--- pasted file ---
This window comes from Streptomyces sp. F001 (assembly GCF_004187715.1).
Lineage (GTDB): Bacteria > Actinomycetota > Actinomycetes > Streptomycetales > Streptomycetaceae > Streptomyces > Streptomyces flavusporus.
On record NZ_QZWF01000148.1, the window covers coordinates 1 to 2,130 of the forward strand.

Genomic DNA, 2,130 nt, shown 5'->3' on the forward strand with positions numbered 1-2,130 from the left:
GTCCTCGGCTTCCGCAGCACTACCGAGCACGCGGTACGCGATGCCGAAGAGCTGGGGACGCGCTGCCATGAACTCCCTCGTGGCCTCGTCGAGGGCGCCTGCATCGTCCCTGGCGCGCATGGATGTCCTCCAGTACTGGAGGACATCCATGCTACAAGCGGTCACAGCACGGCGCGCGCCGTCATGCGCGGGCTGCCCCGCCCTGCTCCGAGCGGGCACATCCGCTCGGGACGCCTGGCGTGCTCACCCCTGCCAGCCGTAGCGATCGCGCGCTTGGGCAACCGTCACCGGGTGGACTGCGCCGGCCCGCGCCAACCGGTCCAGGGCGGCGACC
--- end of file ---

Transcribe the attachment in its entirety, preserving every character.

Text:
This window comes from Streptomyces sp. F001 (assembly GCF_004187715.1).
Lineage (GTDB): Bacteria > Actinomycetota > Actinomycetes > Streptomycetales > Streptomycetaceae > Streptomyces > Streptomyces flavusporus.
On record NZ_QZWF01000148.1, the window covers coordinates 1 to 2,130 of the forward strand.

Genomic DNA, 2,130 nt, shown 5'->3' on the forward strand with positions numbered 1-2,130 from the left:
GTCCTCGGCTTCCGCAGCACTACCGAGCACGCGGTACGCGATGCCGAAGAGCTGGGGACGCGCTGCCATGAACTCCCTCGTGGCCTCGTCGAGGGCGCCTGCATCGTCCCTGGCGCGCATGGATGTCCTCCAGTACTGGAGGACATCCATGCTACAAGCGGTCACAGCACGGCGCGCGCCGTCATGCGCGGGCTGCCCCGCCCTGCTCCGAGCGGGCACATCCGCTCGGGACGCCTGGCGTGCTCACCCCTGCCAGCCGTAGCGATCGCGCGCTTGGGCAACCGTCACCGGGTGGACTGCGCCGGCCCGCGCCAACCGGTCCAGGGCGGCGACC